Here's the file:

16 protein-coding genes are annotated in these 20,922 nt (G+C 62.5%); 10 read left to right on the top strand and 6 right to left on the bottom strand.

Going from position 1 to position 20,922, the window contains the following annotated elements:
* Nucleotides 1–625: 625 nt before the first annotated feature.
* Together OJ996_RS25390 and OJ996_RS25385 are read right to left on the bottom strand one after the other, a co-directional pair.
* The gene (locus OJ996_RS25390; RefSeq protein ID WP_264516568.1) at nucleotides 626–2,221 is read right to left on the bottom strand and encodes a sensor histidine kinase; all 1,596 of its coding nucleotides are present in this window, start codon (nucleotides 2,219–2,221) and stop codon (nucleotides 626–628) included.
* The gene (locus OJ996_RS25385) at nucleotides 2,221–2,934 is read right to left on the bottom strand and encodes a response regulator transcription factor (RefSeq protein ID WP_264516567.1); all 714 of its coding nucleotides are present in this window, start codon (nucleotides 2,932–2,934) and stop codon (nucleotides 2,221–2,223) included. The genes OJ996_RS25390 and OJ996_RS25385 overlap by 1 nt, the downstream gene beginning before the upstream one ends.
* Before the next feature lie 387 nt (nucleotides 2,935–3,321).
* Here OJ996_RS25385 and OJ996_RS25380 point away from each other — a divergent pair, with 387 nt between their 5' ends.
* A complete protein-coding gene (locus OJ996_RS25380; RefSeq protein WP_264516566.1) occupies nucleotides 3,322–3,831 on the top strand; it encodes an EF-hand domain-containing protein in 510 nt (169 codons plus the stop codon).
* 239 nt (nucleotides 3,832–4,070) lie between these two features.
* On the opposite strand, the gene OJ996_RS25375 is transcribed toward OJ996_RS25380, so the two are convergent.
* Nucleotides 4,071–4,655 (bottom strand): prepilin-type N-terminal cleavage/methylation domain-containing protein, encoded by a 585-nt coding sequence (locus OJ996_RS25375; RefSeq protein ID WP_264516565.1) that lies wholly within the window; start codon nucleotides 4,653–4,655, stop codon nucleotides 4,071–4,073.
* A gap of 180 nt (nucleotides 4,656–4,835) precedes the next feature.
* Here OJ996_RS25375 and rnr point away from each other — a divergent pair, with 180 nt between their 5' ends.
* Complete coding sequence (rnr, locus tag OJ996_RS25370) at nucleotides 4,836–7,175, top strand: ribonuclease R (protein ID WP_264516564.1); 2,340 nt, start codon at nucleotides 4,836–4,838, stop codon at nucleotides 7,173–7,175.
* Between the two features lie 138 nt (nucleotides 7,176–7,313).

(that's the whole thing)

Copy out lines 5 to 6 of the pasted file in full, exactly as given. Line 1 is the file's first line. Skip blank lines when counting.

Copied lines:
* The gene (locus OJ996_RS25390; RefSeq protein ID WP_264516568.1) at nucleotides 626–2,221 is read right to left on the bottom strand and encodes a sensor histidine kinase; all 1,596 of its coding nucleotides are present in this window, start codon (nucleotides 2,219–2,221) and stop codon (nucleotides 626–628) included.
* The gene (locus OJ996_RS25385) at nucleotides 2,221–2,934 is read right to left on the bottom strand and encodes a response regulator transcription factor (RefSeq protein ID WP_264516567.1); all 714 of its coding nucleotides are present in this window, start codon (nucleotides 2,932–2,934) and stop codon (nucleotides 2,221–2,223) included. The genes OJ996_RS25390 and OJ996_RS25385 overlap by 1 nt, the downstream gene beginning before the upstream one ends.